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Babynaming: Simchat Bat
Simchat Bat. Photograph courtesy of Kolot.  The Center for Jewish Women's and Gender Studies at RRC

Mazel Tov! It's a girl.
The Simchat Bat

-- Dr. Flaura Koplin Winston

The scene centered on a beautiful Jewish baby, surrounded at home by family and friends, everyone anxiously waiting for the ceremony to begin. Until a few decades ago, the baby at the center of this ceremony would have been a boy with everyone awaiting the brit melah. This scene was different. The baby was a beautiful girl, and we were awaiting the beginning of her simchat bat, a relatively recent addition to the rich Jewish tradition of communal ceremonies. 

On the eighth day of life, the Jewish community welcomes newborn baby boys with the brit melah, or ritual circumcision. This ceremony continues an ancient ritual that began when G-d commanded Abraham to circumcise himself, his offspring and his slaves as part of the covenant (Genesis 17:9-14). I remember fondly the brit melot for my sons. Looking on with exhaustion (I was the host of a party, in my house, eight days after delivery!), fear (surgery on my precious baby), and, most importantly, tremendous pride (my sons were the link to the future of Judaism). 

With the birth of a daughter, synagogues honor parents with an aliyah during the torah service. My friends wanted more: a ceremony comparable to the brit melah to welcome their daughter into Judaism surrounded by friends and family. Drawing from the now rich literature on the simchat bat ceremony, they included blessings, psalms, and rituals including handing the baby from grandparents to aunts and uncles and finally to the parents. It was a beautiful and meaningful way to celebrate their daughter and for us, to welcome her into the fold. Just as important, I saw this as a way, right from her birth, to demonstrate that she was valued equally to a son.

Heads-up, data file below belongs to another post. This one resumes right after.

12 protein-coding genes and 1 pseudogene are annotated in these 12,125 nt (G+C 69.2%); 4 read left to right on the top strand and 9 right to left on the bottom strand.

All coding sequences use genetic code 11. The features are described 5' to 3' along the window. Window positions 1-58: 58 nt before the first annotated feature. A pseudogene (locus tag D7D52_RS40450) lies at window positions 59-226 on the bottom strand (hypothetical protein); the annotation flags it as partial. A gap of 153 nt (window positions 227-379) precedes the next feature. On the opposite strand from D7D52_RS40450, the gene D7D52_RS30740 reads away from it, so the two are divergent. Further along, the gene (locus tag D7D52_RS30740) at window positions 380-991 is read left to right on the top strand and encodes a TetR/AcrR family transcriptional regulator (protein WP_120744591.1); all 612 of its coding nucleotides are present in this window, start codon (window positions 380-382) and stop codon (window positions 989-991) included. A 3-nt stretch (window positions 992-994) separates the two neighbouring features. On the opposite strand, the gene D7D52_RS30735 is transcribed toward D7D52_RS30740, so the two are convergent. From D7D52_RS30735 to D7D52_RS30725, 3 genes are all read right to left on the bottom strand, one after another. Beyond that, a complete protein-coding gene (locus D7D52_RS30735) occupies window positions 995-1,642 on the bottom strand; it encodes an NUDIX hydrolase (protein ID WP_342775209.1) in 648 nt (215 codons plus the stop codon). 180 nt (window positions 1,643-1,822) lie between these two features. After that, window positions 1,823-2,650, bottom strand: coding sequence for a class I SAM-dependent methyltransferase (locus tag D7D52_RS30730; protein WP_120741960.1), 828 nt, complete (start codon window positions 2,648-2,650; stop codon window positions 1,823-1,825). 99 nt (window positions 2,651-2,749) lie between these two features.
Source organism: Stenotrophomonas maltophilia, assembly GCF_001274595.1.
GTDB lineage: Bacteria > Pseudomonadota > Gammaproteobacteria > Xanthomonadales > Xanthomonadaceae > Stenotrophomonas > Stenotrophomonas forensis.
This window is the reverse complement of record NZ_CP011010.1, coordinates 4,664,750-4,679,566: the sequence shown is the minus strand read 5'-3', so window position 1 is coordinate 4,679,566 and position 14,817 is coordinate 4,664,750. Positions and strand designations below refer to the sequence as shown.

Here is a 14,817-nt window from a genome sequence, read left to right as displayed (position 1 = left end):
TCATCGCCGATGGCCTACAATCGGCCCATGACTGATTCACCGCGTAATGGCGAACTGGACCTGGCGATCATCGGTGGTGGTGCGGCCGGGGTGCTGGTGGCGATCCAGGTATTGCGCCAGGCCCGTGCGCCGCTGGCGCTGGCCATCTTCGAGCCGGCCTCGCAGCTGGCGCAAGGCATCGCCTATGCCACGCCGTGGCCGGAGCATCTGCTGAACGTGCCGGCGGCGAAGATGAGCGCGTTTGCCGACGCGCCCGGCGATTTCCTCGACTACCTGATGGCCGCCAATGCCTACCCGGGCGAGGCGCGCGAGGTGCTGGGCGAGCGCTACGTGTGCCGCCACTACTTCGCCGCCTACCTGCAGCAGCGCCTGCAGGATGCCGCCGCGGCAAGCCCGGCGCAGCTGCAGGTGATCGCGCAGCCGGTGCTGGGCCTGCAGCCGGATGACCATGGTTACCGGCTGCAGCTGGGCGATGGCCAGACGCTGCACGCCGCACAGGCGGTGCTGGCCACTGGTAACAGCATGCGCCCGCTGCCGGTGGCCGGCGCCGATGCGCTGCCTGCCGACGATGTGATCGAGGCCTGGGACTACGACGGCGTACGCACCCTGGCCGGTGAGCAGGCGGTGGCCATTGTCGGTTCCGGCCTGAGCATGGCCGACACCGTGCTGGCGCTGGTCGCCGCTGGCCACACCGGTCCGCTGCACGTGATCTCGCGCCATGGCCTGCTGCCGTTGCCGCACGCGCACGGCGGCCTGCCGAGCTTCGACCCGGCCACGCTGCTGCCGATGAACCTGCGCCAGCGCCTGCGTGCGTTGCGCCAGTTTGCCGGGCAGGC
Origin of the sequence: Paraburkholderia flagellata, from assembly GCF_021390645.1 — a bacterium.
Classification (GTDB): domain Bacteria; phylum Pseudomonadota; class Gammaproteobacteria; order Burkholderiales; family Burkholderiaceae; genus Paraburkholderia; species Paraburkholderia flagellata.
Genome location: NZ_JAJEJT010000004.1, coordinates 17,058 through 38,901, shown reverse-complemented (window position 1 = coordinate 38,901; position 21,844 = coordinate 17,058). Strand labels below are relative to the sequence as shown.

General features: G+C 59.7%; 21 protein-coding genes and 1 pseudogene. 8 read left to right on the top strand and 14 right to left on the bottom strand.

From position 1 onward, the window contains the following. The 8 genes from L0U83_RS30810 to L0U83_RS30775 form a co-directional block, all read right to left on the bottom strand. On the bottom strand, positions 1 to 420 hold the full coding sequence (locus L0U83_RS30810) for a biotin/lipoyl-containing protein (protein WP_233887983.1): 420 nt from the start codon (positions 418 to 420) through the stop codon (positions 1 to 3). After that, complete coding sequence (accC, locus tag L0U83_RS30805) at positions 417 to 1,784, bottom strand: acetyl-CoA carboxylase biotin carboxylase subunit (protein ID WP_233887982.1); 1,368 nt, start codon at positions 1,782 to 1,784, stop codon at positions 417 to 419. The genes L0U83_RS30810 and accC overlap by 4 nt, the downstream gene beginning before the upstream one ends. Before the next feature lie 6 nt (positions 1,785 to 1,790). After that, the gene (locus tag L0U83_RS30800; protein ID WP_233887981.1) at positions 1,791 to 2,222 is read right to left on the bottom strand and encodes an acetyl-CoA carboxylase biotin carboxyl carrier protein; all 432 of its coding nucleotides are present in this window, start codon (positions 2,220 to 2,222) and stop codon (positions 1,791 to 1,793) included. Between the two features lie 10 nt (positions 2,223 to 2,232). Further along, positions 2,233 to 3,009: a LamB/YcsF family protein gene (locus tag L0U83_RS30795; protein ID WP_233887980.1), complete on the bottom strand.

For more information, read Celebrating Your New Jewish Daughter: Creating Jewish Ways to Welcome Baby Girls Into the Covenant by Debra Nussbaum Cohen, or Babynaming: Simchat Bat from Kolot: The Center for Jewish Women's and Gender Studies.

Previous Columns

Raising A Mensch Section Editor: Dr. Flaura Koplin Winston parenting @ pjvoice.com
Dr. Flaura Koplin Winston is a practicing pediatrician, professor of pediatrics and Scientific Director of the Center for Injury Research and Prevention at the Children's Hospital of Philadelphia. She welcomes your comments, questions, contributions and suggestions for future columns.